When I was a kid I loved superheroes. I remember wearing Wonder Woman Underoos, and having a crush on Michael Keaton after I saw him portray Batman. I think my fascination came from knowing these heroes would always defeat the villain, and at the end of the day, everyone could rest easy, safe and sound under the watchful eye of a hero with the power to protect the whole world.

Now, as an adult and parent, I long for that feeling of safety in a world that isn’t very safe. Wouldn’t it be wonderful if a hero could fly across the night sky and rid the globe of every single bad guy? I can’t tell you how many times I wished for Superman to suddenly appear and speed into outer space to turn the planet backwards, causing time to be reversed, just enough to take away some of life’s hard parts.

I think that’s why they are still being made—these superhero movies that continue to grace the box office. Everybody needs a hero; even if heroes are just fantasy, and can only give us that feeling of security for 97 minutes.

Understanding the differences between fantasy and reality is just one of the thousands of concepts that will be addressed in classrooms across the country during the upcoming school year. So what better theme to use in my own classroom than superheroes?

As I was hanging Batman fabric on a bulletin board, and sticking Spiderman clings on the walls, I wondered if I was doing my students a disservice. Was it wrong to allow these kids to put their trust in someone so fantastic, yet fantasy? But then my “spidey sense” kicked in and I saw my school building as a sort of a superhero headquarters. I realized that these heroes do exist… and I was surrounded by them.

These heroes don’t wear masks and suits of iron. They don’t possess telepathic abilities and brute strength. They wear reading glasses and colorful sweaters. They are your child’s teachers, and although you may only see them in disguise, sitting at a desk during parent-teacher conferences, I have seen them in action.

Spiderman’s uncle once said, “With great power comes great responsibility.” I know now that he was talking about educators. You’ve heard it said that teachers have the power to change the future. But this power comes at a cost. It is a teacher’s responsibility to make sure they are prepared to share their knowledge with their students. They take classes and attend workshops and travel to conferences and sign up for book studies and spend countless hours reading research and blogs in search of this knowledge. And the time they spend away from their babies, while sometimes heartbreaking, is accepted because of the wisdom they will be able to share with their other children—the students they consider their own. Knowledge is their superpower.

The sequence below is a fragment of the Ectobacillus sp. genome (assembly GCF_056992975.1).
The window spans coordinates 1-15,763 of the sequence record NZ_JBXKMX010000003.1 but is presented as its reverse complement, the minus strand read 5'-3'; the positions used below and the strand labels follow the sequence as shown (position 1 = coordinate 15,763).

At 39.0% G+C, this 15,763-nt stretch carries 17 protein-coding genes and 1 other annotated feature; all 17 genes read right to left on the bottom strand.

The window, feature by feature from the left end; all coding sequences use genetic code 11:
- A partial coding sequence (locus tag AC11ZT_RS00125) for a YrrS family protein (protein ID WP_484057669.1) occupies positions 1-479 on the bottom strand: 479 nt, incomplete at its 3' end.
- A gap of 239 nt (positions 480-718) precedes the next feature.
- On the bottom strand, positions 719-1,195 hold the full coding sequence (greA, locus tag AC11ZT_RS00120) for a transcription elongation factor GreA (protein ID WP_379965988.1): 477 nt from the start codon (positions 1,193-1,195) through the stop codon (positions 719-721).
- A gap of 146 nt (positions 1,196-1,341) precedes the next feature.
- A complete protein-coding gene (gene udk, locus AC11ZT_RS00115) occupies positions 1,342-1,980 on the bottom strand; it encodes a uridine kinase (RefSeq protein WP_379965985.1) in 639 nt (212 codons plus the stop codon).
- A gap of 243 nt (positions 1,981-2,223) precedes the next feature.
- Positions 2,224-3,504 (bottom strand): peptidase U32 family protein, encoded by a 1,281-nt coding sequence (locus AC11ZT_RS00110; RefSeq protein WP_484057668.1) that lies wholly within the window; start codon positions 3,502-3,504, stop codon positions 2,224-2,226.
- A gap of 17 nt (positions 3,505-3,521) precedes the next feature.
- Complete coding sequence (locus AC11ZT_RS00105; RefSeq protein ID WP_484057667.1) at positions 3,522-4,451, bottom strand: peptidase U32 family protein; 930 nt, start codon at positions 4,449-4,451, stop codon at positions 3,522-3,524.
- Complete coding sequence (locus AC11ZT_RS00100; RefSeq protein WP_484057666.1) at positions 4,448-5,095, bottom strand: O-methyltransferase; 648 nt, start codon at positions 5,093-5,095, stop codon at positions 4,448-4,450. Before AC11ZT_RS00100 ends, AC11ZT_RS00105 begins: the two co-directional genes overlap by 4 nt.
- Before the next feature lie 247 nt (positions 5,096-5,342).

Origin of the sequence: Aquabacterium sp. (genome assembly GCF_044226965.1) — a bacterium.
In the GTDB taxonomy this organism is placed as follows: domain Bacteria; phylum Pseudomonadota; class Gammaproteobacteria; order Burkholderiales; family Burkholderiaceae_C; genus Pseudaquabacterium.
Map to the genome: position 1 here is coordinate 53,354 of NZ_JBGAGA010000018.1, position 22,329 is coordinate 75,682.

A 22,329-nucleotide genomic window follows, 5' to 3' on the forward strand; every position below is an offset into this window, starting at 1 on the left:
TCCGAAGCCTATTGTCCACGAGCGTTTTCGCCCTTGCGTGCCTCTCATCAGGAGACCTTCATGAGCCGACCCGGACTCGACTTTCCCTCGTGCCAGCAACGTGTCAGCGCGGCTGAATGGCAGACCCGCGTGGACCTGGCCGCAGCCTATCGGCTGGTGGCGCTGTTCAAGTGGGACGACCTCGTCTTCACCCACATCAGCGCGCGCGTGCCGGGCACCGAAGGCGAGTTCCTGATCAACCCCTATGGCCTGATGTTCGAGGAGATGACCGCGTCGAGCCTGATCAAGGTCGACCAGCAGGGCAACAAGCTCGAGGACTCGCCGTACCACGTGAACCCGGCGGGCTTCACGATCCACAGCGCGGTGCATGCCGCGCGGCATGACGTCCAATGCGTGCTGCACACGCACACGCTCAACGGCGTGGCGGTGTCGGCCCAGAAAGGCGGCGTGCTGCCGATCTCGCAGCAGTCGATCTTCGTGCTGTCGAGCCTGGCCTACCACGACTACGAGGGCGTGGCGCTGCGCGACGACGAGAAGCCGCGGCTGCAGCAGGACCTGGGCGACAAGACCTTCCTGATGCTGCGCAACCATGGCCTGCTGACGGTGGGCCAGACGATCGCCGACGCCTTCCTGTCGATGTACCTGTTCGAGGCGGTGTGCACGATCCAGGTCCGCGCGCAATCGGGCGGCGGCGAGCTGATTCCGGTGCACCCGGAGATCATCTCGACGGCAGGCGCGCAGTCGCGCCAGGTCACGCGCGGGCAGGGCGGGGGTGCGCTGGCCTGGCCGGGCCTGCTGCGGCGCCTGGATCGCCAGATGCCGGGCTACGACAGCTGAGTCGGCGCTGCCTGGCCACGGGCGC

To paraphrase Captain America, “The strength of this country isn’t in buildings of brick and steel. It’s in the hearts of those who live here.” Let me tell you about the hearts of teachers and the love they have for their students. I have seen a teacher bring the outgrown clothing of her own children for kids that are in need, and seen the stash of graham crackers in a teacher’s desk drawer for the child that comes in hungry every morning. I have seen a teacher share her lunchtime day after day, to sit and eat with the little one that is safer at school than she is at home, to make sure she feels secure somewhere. Love is her superpower.

I believe it was Commissioner Gordon that said, “You’re going to make a difference. A lot of times it won’t be huge, it won’t be visible even. But it will matter just the same.” There are so, so many things that go unseen by parents and students that make me proud to be a teacher. I am blessed to work with people that will gather early in the morning to pray for a co-worker battling cancer. Or give up a weekend to come and clean a teacher’s home when times have been tough. Or deliver drinks and snacks to a hospital waiting room and then sit and visit until the doctor appears. I am thankful I work with teachers that go above and beyond the educational job description, and care just as much about each other as they do their students. Kindness is their superpower.

These teachers…these superheroes…have hearts that are bigger than the Hulk and stronger than a Bat Signal. Teaching isn’t their job; it’s their passion. It’s the air they breathe and no sort of kryptonite can take this love of learning away. And your child is lucky enough to get to spend the school year with them. And that’s reality.

Kari Wells

Kari Wells is a small-town Nebraskan and wouldn’t have it any other way! She is a wife and the mother of two fabulous children. Kari has been a first grade teacher for 20 years and feels blessed to have had her summers free to take ‘One Tank Trips’ and little adventures, especially when her children were young. She is an avid baseball fan and roots for the Cubs, White Sox, Royals, Astros and Rangers. Besides her family and baseball, her loves include stargazing, traveling, cake decorating, and reading.